This comes to mind because my firm used to have an office in Uptown, just a couple of blocks from where the woman was picked up by the alleged perpetrator. Anyone who lives or works on McKinney Avenue can tell you that at 3 a.m. on a Saturday morning, odds are that the people you see out and about did not come from a late-night book club. Someone on the street at 3 a.m., almost always, was at a bar until last call and then finds herself making her way home. From my admittedly anecdotal experience, overhearing the fights, the screaming, the crying, and all of the other late-night shenanigans of the bar set, a lot of these people demonstrate all the signs of having been over-served, which is illegal for bars to do under Texas law.
If the women who are getting picked up and suffering these brutal attacks are in the same condition as a lot of the other people hanging about Uptown at that hour, then it is quite possible that they, too, have been over-served. If that is the case, then a bar has just taken some portion of these ladies' hard earned money and dumped them on the street, at a ridiculous hour, with no means to protect themselves. In a lot of states that is just how things work. Thankfully, we live in Texas, a land where things are slightly more civilized. That civilizing agent is the Texas Dram Shop Act.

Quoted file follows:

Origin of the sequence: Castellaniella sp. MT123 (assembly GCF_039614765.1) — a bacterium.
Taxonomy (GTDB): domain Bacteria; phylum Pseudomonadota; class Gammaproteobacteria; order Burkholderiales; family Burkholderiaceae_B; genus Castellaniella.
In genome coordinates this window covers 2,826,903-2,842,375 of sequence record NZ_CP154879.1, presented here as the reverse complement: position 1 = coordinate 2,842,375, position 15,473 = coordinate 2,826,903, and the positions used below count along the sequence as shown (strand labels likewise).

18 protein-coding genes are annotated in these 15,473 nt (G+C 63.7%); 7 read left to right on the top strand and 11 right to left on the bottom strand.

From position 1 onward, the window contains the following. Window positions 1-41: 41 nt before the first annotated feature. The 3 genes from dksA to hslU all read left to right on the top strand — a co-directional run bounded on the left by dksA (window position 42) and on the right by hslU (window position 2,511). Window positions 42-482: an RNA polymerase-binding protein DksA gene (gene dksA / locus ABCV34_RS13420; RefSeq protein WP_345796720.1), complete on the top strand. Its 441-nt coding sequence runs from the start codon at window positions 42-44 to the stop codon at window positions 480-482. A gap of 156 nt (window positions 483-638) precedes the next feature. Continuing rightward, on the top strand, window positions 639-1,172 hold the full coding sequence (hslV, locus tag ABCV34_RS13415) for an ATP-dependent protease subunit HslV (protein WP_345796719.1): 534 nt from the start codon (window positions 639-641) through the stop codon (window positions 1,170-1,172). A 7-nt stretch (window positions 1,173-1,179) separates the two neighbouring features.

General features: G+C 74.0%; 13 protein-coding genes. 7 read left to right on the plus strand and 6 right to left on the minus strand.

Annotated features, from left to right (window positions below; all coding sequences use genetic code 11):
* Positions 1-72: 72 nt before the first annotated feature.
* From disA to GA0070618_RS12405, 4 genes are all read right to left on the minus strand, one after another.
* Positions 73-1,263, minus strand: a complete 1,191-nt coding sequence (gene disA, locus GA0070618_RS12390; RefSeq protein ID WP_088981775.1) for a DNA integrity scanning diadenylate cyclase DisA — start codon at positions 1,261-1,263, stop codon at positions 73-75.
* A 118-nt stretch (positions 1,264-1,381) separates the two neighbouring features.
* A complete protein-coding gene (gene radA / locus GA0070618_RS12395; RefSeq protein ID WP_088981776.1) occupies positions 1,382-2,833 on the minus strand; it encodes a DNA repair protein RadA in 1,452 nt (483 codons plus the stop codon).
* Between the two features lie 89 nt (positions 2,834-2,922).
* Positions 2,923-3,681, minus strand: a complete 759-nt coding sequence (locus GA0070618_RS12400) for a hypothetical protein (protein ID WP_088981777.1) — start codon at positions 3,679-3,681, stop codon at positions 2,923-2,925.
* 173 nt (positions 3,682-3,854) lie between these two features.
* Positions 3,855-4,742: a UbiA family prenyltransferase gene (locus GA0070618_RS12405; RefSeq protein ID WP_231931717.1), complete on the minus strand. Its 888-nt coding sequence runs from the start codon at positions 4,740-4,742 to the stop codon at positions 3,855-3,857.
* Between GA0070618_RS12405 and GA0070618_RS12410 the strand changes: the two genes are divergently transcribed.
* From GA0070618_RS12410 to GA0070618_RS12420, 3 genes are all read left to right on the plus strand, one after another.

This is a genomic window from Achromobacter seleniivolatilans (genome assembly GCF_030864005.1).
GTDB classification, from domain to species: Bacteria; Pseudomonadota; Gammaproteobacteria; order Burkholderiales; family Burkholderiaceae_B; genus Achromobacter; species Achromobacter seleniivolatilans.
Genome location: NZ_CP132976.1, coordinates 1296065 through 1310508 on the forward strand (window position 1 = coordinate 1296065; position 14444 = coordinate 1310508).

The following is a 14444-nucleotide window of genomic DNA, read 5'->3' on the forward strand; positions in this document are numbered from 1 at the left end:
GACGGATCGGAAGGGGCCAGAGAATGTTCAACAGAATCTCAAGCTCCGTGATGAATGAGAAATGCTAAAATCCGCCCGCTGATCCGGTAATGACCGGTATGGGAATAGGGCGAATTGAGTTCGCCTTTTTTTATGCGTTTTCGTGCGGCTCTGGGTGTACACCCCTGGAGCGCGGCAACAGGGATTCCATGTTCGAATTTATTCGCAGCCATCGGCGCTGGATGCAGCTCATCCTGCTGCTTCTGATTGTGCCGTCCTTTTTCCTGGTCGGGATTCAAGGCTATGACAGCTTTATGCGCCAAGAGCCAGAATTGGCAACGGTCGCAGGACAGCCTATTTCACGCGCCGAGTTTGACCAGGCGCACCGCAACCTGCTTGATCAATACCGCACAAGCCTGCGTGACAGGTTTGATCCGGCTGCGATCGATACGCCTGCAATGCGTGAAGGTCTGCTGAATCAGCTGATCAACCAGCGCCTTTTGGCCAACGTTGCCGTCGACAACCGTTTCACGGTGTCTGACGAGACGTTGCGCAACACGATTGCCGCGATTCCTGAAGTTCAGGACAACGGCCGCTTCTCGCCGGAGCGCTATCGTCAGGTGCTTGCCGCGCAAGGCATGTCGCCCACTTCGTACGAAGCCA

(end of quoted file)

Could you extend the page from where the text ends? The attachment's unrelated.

If you've read the blog before, you've heard us mention Dram Shop in relation to people injured by drunk drivers who were over-served in restaurants. It also means that the restaurant has a duty to ensure their patrons are not over-served or injured due to the effects of intoxication. For instance, if there are bars out there that are over-serving women to the point that they cannot distinguish a real Uber driver, from a fake, that is definitely a problem, one which may expose the owners of the bar or restaurant to civil liability.
I have used the example before, but the common Dram Shop scenario in a drunk-driving case is that the restaurant over-serves the patron, the drunk driver goes out and hits someone, injuring them severely. Without Dram Shop law, the innocent bystander is damaged in part due to the role the bar played in the driver's intoxication, and the restaurant gets to count the money they made, free and clear. In essence, the alcohol provider, who has an incentive to sell more and more alcohol, is divorced from the ill effects of their over-service.